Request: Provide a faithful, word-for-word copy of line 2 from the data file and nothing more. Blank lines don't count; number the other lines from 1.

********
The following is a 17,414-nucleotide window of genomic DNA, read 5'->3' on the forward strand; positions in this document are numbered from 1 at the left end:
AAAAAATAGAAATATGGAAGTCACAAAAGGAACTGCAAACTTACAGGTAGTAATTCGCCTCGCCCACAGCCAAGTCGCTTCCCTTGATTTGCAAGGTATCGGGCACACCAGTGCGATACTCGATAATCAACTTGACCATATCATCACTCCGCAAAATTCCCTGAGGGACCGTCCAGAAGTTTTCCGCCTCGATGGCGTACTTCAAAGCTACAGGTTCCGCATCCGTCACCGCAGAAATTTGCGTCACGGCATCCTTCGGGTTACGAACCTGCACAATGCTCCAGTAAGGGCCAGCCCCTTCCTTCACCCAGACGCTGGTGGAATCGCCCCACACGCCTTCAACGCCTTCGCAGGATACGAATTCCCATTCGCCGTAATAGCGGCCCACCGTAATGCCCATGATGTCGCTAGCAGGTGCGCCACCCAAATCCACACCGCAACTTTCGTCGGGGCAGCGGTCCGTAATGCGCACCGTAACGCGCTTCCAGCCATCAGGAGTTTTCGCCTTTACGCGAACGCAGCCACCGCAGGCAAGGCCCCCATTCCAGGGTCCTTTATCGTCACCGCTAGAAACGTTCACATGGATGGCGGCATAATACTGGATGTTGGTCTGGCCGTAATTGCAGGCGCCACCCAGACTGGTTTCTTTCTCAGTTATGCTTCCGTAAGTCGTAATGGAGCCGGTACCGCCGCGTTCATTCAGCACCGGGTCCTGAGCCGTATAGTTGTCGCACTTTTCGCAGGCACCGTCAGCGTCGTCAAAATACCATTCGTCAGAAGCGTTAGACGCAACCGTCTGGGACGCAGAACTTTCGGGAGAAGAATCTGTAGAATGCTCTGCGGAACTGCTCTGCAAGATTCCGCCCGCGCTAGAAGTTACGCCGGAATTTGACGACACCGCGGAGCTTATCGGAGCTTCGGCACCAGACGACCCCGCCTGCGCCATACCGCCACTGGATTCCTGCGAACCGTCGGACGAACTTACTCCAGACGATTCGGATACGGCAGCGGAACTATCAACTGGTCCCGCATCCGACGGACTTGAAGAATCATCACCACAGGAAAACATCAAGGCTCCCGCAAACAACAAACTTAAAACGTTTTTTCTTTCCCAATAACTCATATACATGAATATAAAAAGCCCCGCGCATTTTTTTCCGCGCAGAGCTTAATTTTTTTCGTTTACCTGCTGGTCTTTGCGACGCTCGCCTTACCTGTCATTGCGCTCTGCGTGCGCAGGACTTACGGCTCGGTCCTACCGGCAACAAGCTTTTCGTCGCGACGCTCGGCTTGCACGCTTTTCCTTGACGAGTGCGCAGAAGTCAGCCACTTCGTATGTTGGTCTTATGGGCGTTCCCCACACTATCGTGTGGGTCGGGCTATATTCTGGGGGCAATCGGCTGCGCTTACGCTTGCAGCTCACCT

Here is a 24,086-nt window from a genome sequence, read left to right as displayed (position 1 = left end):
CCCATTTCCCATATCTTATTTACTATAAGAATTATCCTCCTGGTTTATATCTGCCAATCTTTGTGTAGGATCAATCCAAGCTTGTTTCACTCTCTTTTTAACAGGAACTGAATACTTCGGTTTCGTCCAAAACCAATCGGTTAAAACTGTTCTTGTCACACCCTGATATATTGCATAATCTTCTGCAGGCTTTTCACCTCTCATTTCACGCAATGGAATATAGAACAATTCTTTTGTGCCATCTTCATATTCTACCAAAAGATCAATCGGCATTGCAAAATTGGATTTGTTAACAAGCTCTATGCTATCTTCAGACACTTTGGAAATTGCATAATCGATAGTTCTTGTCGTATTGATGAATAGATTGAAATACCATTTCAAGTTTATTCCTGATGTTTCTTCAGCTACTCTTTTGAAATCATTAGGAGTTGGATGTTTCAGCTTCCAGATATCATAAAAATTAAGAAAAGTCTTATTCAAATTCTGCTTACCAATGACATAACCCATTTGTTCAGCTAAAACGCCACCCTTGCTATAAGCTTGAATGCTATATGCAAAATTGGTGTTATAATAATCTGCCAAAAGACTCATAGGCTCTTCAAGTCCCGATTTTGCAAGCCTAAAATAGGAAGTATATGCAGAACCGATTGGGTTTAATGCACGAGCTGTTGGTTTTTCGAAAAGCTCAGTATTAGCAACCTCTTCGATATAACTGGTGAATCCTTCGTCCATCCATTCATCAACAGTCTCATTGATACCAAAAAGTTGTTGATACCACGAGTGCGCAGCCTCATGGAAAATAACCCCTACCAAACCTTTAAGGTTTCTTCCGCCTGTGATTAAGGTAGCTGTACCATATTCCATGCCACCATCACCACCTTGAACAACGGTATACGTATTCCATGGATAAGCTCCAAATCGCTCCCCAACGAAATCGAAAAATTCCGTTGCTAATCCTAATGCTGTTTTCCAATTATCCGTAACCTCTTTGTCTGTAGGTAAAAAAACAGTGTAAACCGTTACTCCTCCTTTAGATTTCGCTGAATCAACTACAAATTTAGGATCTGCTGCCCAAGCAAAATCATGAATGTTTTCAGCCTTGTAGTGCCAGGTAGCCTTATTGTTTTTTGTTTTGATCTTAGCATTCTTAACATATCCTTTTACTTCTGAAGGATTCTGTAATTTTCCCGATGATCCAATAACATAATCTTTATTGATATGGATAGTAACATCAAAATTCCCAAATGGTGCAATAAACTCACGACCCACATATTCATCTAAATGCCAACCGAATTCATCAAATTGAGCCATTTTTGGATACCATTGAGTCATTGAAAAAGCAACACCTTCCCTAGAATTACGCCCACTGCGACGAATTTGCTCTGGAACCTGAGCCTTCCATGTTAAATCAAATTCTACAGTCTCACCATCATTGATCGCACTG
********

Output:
AAAAAATAGAAATATGGAAGTCACAAAAGGAACTGCAAACTTACAGGTAGTAATTCGCCTCGCCCACAGCCAAGTCGCTTCCCTTGATTTGCAAGGTATCGGGCACACCAGTGCGATACTCGATAATCAACTTGACCATATCATCACTCCGCAAAATTCCCTGAGGGACCGTCCAGAAGTTTTCCGCCTCGATGGCGTACTTCAAAGCTACAGGTTCCGCATCCGTCACCGCAGAAATTTGCGTCACGGCATCCTTCGGGTTACGAACCTGCACAATGCTCCAGTAAGGGCCAGCCCCTTCCTTCACCCAGACGCTGGTGGAATCGCCCCACACGCCTTCAACGCCTTCGCAGGATACGAATTCCCATTCGCCGTAATAGCGGCCCACCGTAATGCCCATGATGTCGCTAGCAGGTGCGCCACCCAAATCCACACCGCAACTTTCGTCGGGGCAGCGGTCCGTAATGCGCACCGTAACGCGCTTCCAGCCATCAGGAGTTTTCGCCTTTACGCGAACGCAGCCACCGCAGGCAAGGCCCCCATTCCAGGGTCCTTTATCGTCACCGCTAGAAACGTTCACATGGATGGCGGCATAATACTGGATGTTGGTCTGGCCGTAATTGCAGGCGCCACCCAGACTGGTTTCTTTCTCAGTTATGCTTCCGTAAGTCGTAATGGAGCCGGTACCGCCGCGTTCATTCAGCACCGGGTCCTGAGCCGTATAGTTGTCGCACTTTTCGCAGGCACCGTCAGCGTCGTCAAAATACCATTCGTCAGAAGCGTTAGACGCAACCGTCTGGGACGCAGAACTTTCGGGAGAAGAATCTGTAGAATGCTCTGCGGAACTGCTCTGCAAGATTCCGCCCGCGCTAGAAGTTACGCCGGAATTTGACGACACCGCGGAGCTTATCGGAGCTTCGGCACCAGACGACCCCGCCTGCGCCATACCGCCACTGGATTCCTGCGAACCGTCGGACGAACTTACTCCAGACGATTCGGATACGGCAGCGGAACTATCAACTGGTCCCGCATCCGACGGACTTGAAGAATCATCACCACAGGAAAACATCAAGGCTCCCGCAAACAACAAACTTAAAACGTTTTTTCTTTCCCAATAACTCATATACATGAATATAAAAAGCCCCGCGCATTTTTTTCCGCGCAGAGCTTAATTTTTTTCGTTTACCTGCTGGTCTTTGCGACGCTCGCCTTACCTGTCATTGCGCTCTGCGTGCGCAGGACTTACGGCTCGGTCCTACCGGCAACAAGCTTTTCGTCGCGACGCTCGGCTTGCACGCTTTTCCTTGACGAGTGCGCAGAAGTCAGCCACTTCGTATGTTGGTCTTATGGGCGTTCCCCACACTATCGTGTGGGTCGGGCTATATTCTGGGGGCAATCGGCTGCGCTTACGCTTGCAGCTCACCT